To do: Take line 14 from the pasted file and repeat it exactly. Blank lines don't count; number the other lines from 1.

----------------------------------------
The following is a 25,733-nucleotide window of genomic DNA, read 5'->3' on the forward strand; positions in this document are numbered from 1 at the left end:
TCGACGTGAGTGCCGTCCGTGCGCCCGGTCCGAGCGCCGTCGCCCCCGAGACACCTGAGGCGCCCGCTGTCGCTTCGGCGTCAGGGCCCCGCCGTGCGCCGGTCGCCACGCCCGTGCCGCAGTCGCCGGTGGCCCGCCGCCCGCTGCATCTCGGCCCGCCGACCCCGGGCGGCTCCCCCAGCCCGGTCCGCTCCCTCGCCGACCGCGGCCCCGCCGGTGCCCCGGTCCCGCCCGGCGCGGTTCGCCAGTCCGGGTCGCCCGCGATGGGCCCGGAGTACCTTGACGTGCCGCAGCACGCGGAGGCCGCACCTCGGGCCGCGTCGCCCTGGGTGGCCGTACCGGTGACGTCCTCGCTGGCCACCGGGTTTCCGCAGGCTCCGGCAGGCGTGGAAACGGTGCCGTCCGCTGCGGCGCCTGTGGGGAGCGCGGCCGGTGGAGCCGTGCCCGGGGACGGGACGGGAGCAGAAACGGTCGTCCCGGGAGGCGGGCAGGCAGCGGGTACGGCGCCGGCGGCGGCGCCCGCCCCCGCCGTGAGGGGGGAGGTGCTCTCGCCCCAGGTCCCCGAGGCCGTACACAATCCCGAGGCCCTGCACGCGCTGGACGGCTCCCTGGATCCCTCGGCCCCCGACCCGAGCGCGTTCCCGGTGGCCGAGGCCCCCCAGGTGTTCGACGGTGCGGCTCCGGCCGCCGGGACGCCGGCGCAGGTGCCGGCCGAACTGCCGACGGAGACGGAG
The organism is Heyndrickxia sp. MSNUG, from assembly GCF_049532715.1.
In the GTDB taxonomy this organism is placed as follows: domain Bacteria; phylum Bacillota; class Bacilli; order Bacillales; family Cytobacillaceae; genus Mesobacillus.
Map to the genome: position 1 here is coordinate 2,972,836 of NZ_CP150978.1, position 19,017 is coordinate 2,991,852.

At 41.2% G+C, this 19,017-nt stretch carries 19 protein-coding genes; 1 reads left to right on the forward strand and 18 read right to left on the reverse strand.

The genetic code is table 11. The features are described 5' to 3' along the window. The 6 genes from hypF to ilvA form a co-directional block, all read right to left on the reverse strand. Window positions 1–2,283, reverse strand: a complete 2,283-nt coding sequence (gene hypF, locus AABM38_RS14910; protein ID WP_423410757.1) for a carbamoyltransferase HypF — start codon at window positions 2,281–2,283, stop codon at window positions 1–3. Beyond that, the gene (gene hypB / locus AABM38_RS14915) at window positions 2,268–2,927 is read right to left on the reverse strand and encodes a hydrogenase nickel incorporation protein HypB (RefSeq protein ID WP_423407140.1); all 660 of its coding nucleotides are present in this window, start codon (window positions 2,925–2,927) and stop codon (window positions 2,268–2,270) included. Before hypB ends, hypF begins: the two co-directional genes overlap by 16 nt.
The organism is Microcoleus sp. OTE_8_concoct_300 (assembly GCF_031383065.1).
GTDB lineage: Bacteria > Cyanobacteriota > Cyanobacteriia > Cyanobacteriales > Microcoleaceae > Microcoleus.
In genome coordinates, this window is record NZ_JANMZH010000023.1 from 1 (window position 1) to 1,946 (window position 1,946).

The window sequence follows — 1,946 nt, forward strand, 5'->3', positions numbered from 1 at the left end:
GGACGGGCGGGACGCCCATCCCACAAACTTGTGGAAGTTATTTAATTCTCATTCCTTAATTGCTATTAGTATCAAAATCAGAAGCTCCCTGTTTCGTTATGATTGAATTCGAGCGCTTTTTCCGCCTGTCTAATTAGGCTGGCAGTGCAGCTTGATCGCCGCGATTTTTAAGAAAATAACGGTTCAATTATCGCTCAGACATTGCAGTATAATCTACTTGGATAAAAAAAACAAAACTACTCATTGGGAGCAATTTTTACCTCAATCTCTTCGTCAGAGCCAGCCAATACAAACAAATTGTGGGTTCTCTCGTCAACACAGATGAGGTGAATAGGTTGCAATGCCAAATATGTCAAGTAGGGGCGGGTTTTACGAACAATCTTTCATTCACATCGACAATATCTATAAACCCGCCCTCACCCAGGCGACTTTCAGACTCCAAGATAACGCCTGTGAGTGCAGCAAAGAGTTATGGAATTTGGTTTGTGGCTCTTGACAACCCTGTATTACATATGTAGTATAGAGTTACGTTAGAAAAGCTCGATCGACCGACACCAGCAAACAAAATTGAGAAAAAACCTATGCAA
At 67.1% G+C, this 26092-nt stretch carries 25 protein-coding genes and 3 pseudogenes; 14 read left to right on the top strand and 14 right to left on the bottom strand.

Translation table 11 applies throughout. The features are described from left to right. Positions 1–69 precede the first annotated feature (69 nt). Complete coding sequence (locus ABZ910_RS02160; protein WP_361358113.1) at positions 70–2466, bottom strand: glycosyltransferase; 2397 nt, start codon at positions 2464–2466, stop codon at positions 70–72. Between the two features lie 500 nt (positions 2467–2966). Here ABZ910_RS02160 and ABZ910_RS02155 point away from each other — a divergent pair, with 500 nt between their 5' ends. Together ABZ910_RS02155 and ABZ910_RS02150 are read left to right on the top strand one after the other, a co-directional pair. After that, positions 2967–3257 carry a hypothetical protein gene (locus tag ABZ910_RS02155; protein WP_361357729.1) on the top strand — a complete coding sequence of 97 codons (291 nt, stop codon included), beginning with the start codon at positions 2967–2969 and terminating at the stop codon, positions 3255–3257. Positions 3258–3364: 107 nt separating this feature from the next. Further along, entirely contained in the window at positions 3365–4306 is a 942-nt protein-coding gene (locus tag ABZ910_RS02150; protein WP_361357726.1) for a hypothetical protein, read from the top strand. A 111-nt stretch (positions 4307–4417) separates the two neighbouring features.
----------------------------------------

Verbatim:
Translation table 11 applies throughout. The features are described from left to right. Positions 1–69 precede the first annotated feature (69 nt). Complete coding sequence (locus ABZ910_RS02160; protein WP_361358113.1) at positions 70–2466, bottom strand: glycosyltransferase; 2397 nt, start codon at positions 2464–2466, stop codon at positions 70–72. Between the two features lie 500 nt (positions 2467–2966). Here ABZ910_RS02160 and ABZ910_RS02155 point away from each other — a divergent pair, with 500 nt between their 5' ends. Together ABZ910_RS02155 and ABZ910_RS02150 are read left to right on the top strand one after the other, a co-directional pair. After that, positions 2967–3257 carry a hypothetical protein gene (locus tag ABZ910_RS02155; protein WP_361357729.1) on the top strand — a complete coding sequence of 97 codons (291 nt, stop codon included), beginning with the start codon at positions 2967–2969 and terminating at the stop codon, positions 3255–3257. Positions 3258–3364: 107 nt separating this feature from the next. Further along, entirely contained in the window at positions 3365–4306 is a 942-nt protein-coding gene (locus tag ABZ910_RS02150; protein WP_361357726.1) for a hypothetical protein, read from the top strand. A 111-nt stretch (positions 4307–4417) separates the two neighbouring features.